A familiar sound comes from the other room. A voice—from Kentucky; from a monitor speaker, ten feet away in Massachusetts. I hear it in the kitchen. A clip of speech, a cadence heard again and for not the last time. Open floor plan living: all sounds permeate. Racket of chickens, dogs, lilting voice, banjo.
A film, incomplete—still very much its audio-visual pieces. We cohabitate, this thing and I. I am not the maker, though he lives here too. I am adjacent to the making.
I was there when it happened. The beginnings of this thing that has now sprawled through our lives. That was three years ago, on a summer road trip from Boston to points south, stopping to see friends in Charlottesville, Nashville, Memphis, before making our way back north.
From our last stop in Maces Springs, VA, the detour to Linefork, KY, was ostensibly under two hours. With rain pouring down the mountain switchbacks we took it slow. Vic had been visiting the area off and on over the past ten or so years, making periodic trips to learn from Lee Sexton, a vital link to the iconic sound of old-time Eastern Kentucky banjo playing, with a sound all his own. He’d first heard Lee on the landmark 1960 Smithsonian Folkways recording, Mountain Music of Kentucky, and traced him here, based on a photo and caption in the CD’s liner notes.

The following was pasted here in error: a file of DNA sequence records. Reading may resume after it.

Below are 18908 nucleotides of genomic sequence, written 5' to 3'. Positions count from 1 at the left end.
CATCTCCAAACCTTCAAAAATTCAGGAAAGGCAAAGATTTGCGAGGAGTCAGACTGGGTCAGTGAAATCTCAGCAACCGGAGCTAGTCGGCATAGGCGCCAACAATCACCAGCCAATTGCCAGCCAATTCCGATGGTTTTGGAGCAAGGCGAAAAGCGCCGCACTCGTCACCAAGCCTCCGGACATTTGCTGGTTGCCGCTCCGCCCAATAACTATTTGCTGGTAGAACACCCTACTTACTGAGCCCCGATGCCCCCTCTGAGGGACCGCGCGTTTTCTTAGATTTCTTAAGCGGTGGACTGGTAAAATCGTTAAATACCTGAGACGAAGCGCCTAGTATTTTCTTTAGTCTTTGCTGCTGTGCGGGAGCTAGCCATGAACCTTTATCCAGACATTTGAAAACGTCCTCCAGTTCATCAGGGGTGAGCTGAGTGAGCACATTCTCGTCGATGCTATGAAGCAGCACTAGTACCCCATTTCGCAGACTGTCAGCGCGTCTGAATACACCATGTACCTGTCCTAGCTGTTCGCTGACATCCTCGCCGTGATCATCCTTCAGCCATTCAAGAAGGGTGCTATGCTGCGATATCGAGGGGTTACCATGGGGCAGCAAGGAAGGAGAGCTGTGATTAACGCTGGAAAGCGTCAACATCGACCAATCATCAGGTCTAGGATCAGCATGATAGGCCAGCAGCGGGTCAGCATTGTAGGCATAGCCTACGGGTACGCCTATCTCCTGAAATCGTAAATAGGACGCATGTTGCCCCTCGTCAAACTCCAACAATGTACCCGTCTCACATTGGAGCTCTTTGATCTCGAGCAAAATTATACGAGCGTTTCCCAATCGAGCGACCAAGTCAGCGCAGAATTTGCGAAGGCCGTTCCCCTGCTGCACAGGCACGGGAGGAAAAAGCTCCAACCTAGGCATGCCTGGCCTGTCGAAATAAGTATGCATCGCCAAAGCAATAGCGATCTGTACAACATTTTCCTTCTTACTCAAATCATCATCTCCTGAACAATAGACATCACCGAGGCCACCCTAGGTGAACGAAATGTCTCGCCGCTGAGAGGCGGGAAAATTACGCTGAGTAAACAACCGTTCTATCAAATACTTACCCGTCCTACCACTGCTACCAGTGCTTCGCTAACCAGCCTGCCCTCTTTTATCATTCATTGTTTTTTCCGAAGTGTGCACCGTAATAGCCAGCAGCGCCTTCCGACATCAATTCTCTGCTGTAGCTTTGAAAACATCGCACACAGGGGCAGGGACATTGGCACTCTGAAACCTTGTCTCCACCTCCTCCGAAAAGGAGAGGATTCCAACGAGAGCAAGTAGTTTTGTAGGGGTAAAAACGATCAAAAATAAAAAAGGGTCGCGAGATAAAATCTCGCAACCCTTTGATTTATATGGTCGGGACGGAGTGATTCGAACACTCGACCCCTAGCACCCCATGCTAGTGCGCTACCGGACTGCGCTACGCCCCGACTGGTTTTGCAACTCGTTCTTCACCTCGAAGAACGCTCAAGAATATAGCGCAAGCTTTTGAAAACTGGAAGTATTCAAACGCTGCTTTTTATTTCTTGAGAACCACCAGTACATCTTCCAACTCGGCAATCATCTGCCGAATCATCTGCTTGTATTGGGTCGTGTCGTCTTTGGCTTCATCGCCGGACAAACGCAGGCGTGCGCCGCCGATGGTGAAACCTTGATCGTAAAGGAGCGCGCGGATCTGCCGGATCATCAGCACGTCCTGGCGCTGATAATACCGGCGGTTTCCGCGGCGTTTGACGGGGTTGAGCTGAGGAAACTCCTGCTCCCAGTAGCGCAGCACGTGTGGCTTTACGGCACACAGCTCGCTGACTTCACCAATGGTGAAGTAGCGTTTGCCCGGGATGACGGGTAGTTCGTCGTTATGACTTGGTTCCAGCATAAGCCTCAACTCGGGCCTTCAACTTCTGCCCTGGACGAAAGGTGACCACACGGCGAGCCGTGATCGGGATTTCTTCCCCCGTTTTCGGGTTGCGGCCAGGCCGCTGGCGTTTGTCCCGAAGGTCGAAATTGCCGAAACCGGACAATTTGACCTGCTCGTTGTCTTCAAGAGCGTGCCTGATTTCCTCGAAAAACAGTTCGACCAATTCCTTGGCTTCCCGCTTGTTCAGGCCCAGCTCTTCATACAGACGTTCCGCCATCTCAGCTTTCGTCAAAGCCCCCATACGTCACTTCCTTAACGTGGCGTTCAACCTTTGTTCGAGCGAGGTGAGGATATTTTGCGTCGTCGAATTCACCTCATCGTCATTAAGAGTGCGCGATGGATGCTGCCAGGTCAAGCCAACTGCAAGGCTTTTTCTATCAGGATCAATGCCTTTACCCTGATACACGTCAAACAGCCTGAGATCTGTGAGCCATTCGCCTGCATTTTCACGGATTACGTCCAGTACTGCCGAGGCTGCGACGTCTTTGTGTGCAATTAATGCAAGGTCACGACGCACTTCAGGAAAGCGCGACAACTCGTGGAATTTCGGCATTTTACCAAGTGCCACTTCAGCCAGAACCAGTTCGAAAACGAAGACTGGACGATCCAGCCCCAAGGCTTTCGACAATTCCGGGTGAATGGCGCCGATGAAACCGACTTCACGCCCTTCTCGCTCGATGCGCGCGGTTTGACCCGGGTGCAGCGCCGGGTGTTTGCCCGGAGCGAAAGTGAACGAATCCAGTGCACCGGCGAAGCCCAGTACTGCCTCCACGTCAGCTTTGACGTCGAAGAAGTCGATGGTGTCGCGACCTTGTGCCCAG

We’d called the day before, to see if Lee was around and up for visitors. Not wanting to show up hungry, we picnicked on the grounds of the Campbell Branch School—the rain having subsided—before making our way across the narrow bridge to Lee and Opal’s place.
As Opal shelled beans, Lee recounted various stories, told the comings and goings of his banjos: this one lost, that one stolen, his very first—made from a groundhog hide, purchased for a dollar as a child with money he earned clearing a cornfield—he pulls out to show us. Vic recorded this session with Lee, so in writing this, I go back and listen again to our two hours together. We stay awhile, the rain returns, and Lee shows Vic the tunings and fingerings for “Single Girl,” “John Lewis,” “Last of Callahan.” Opal and I visit. She asks if I play any music (not really), if we have a garden (just some potted herbs on a shady porch). On those tracks from the LS11, I hear again the energy of Lee’s playing—my first encounter with it—the humor of his stories, the murmur of our voices and the rain in the background.
Afterward, driving to the Whitesburg Super 8, we marveled over those hours. How Lee and Opal welcomed us into their home. That the man is in his 80s, a retired coal-miner with black lung, still farming the land where he was born and raised, still playing square dances, and teaching banjo. How challenging it can be to learn, to teach Lee’s music to Vic’s students up in Boston. The importance and utterly unique nature of Lee’s sound—shaped by a series of hand injuries sustained in the mines and in his garden.
The next morning we headed over to Appalshop, a non-profit organization that (among other things) documents and celebrates Appalachian life and culture, to see if anyone there had recorded Lee’s playing on video, or would have interest to—something Vic had asked Lee about when we were together. In the end, it wasn’t in the cards. As we wound our way toward home over the next week, we came to the seemingly inescapable conclusion that Vic should do it himself.